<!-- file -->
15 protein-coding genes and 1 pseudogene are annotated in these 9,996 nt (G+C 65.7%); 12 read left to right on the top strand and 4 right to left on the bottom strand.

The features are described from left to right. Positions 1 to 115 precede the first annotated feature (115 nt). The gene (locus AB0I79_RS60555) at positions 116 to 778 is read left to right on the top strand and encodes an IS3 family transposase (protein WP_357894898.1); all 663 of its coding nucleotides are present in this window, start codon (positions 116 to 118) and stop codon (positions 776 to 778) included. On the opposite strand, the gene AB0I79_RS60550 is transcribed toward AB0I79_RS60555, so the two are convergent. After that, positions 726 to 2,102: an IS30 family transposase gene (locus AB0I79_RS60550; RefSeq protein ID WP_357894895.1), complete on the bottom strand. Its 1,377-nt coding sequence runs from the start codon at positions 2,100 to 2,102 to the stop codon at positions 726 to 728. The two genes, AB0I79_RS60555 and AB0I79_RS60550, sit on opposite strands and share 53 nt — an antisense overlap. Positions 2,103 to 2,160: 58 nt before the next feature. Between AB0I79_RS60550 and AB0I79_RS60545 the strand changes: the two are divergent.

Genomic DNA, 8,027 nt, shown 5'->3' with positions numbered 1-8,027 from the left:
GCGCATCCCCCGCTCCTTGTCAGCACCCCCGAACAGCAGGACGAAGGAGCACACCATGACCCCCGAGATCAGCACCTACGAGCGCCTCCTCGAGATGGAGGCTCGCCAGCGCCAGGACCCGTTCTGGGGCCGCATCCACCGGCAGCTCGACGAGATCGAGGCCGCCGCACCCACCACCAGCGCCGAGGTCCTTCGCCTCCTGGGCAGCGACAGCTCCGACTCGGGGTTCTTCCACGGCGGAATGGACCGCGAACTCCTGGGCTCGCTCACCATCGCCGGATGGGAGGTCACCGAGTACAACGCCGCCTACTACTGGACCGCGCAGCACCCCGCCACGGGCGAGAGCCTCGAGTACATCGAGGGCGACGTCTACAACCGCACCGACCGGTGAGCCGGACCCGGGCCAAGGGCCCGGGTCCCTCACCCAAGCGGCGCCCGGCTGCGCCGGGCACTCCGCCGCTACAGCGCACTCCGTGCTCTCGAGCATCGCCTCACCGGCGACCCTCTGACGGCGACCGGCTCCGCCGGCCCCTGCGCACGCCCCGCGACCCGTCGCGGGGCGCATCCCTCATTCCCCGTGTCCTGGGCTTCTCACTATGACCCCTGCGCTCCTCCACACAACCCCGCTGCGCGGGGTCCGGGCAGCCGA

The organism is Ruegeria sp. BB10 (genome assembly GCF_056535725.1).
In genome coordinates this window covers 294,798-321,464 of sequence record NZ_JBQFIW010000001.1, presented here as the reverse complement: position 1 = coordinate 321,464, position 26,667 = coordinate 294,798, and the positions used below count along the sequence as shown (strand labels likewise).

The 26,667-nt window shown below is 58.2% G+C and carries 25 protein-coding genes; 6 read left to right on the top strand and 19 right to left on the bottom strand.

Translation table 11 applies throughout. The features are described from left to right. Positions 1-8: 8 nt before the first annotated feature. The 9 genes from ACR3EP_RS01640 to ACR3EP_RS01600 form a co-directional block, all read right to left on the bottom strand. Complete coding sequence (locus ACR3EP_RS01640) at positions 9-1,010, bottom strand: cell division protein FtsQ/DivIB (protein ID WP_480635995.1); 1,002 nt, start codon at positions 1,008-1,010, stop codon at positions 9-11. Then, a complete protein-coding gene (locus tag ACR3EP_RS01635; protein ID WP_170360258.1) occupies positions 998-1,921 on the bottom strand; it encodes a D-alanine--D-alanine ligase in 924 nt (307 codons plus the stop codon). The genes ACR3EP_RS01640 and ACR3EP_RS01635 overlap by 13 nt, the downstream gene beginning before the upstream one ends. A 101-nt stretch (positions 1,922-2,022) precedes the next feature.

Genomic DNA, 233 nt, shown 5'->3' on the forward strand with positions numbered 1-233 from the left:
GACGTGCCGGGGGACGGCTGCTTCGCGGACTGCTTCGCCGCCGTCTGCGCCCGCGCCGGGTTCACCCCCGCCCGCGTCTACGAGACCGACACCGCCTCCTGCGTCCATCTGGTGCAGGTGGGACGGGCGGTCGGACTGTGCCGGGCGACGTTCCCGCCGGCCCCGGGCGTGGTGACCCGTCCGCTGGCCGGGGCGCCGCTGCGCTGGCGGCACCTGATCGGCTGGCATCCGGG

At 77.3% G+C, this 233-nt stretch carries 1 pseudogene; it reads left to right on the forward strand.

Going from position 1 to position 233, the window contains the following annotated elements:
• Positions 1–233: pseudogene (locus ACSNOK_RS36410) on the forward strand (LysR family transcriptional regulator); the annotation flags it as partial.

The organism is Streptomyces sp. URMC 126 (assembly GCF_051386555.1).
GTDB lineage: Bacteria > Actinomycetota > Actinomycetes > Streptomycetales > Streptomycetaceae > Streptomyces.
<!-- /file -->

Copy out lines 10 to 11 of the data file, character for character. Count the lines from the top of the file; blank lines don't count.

GACGTGCCGGGGGACGGCTGCTTCGCGGACTGCTTCGCCGCCGTCTGCGCCCGCGCCGGGTTCACCCCCGCCCGCGTCTACGAGACCGACACCGCCTCCTGCGTCCATCTGGTGCAGGTGGGACGGGCGGTCGGACTGTGCCGGGCGACGTTCCCGCCGGCCCCGGGCGTGGTGACCCGTCCGCTGGCCGGGGCGCCGCTGCGCTGGCGGCACCTGATCGGCTGGCATCCGGG

At 77.3% G+C, this 233-nt stretch carries 1 pseudogene; it reads left to right on the forward strand.